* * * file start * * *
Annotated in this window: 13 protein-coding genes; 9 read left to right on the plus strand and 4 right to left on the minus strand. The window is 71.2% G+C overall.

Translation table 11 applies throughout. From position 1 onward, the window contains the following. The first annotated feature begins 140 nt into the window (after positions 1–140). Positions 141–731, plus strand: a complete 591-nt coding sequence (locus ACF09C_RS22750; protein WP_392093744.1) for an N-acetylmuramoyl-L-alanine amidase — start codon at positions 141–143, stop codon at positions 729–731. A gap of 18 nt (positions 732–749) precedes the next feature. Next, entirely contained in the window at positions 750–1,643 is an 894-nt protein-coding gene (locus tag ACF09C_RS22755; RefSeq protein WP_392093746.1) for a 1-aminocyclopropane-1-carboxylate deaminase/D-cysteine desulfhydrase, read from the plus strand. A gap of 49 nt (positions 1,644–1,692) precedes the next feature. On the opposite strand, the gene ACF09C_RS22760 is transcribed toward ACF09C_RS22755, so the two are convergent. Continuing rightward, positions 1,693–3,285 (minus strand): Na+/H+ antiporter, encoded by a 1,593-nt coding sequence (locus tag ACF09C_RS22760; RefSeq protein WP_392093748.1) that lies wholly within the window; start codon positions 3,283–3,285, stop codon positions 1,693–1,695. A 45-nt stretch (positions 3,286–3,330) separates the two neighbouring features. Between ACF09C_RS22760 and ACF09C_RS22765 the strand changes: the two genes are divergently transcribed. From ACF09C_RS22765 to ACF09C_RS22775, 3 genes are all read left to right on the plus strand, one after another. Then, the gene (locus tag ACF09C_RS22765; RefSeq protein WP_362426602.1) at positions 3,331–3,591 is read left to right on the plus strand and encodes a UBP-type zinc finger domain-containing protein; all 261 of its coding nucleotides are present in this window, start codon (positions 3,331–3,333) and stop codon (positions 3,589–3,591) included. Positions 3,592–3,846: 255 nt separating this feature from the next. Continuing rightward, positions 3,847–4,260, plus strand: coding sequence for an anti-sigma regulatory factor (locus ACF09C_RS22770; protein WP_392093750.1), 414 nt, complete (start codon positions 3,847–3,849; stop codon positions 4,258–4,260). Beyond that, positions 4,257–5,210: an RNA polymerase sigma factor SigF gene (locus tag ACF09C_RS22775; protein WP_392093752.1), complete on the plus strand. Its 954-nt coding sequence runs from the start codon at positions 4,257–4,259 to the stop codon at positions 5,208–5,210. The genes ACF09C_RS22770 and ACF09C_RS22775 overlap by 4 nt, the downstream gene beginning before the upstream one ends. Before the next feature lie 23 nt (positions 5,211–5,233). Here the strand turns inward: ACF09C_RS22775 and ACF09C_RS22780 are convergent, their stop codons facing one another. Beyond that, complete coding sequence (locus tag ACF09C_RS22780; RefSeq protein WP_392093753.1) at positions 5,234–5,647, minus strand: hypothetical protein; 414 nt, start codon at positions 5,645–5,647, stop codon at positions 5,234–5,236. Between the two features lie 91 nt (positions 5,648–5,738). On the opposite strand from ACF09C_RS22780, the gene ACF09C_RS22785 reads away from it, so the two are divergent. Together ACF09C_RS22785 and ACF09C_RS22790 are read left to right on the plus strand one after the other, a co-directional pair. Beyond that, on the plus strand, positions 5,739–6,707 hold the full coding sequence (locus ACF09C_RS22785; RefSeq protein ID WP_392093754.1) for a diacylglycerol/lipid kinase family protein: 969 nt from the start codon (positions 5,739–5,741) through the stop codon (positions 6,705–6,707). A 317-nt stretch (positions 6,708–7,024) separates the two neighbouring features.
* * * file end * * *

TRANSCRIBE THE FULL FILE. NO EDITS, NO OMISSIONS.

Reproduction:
Annotated in this window: 13 protein-coding genes; 9 read left to right on the plus strand and 4 right to left on the minus strand. The window is 71.2% G+C overall.

Translation table 11 applies throughout. From position 1 onward, the window contains the following. The first annotated feature begins 140 nt into the window (after positions 1–140). Positions 141–731, plus strand: a complete 591-nt coding sequence (locus ACF09C_RS22750; protein WP_392093744.1) for an N-acetylmuramoyl-L-alanine amidase — start codon at positions 141–143, stop codon at positions 729–731. A gap of 18 nt (positions 732–749) precedes the next feature. Next, entirely contained in the window at positions 750–1,643 is an 894-nt protein-coding gene (locus tag ACF09C_RS22755; RefSeq protein WP_392093746.1) for a 1-aminocyclopropane-1-carboxylate deaminase/D-cysteine desulfhydrase, read from the plus strand. A gap of 49 nt (positions 1,644–1,692) precedes the next feature. On the opposite strand, the gene ACF09C_RS22760 is transcribed toward ACF09C_RS22755, so the two are convergent. Continuing rightward, positions 1,693–3,285 (minus strand): Na+/H+ antiporter, encoded by a 1,593-nt coding sequence (locus tag ACF09C_RS22760; RefSeq protein WP_392093748.1) that lies wholly within the window; start codon positions 3,283–3,285, stop codon positions 1,693–1,695. A 45-nt stretch (positions 3,286–3,330) separates the two neighbouring features. Between ACF09C_RS22760 and ACF09C_RS22765 the strand changes: the two genes are divergently transcribed. From ACF09C_RS22765 to ACF09C_RS22775, 3 genes are all read left to right on the plus strand, one after another. Then, the gene (locus tag ACF09C_RS22765; RefSeq protein WP_362426602.1) at positions 3,331–3,591 is read left to right on the plus strand and encodes a UBP-type zinc finger domain-containing protein; all 261 of its coding nucleotides are present in this window, start codon (positions 3,331–3,333) and stop codon (positions 3,589–3,591) included. Positions 3,592–3,846: 255 nt separating this feature from the next. Continuing rightward, positions 3,847–4,260, plus strand: coding sequence for an anti-sigma regulatory factor (locus ACF09C_RS22770; protein WP_392093750.1), 414 nt, complete (start codon positions 3,847–3,849; stop codon positions 4,258–4,260). Beyond that, positions 4,257–5,210: an RNA polymerase sigma factor SigF gene (locus tag ACF09C_RS22775; protein WP_392093752.1), complete on the plus strand. Its 954-nt coding sequence runs from the start codon at positions 4,257–4,259 to the stop codon at positions 5,208–5,210. The genes ACF09C_RS22770 and ACF09C_RS22775 overlap by 4 nt, the downstream gene beginning before the upstream one ends. Before the next feature lie 23 nt (positions 5,211–5,233). Here the strand turns inward: ACF09C_RS22775 and ACF09C_RS22780 are convergent, their stop codons facing one another. Beyond that, complete coding sequence (locus tag ACF09C_RS22780; RefSeq protein WP_392093753.1) at positions 5,234–5,647, minus strand: hypothetical protein; 414 nt, start codon at positions 5,645–5,647, stop codon at positions 5,234–5,236. Between the two features lie 91 nt (positions 5,648–5,738). On the opposite strand from ACF09C_RS22780, the gene ACF09C_RS22785 reads away from it, so the two are divergent. Together ACF09C_RS22785 and ACF09C_RS22790 are read left to right on the plus strand one after the other, a co-directional pair. Beyond that, on the plus strand, positions 5,739–6,707 hold the full coding sequence (locus ACF09C_RS22785; RefSeq protein ID WP_392093754.1) for a diacylglycerol/lipid kinase family protein: 969 nt from the start codon (positions 5,739–5,741) through the stop codon (positions 6,705–6,707). A 317-nt stretch (positions 6,708–7,024) separates the two neighbouring features.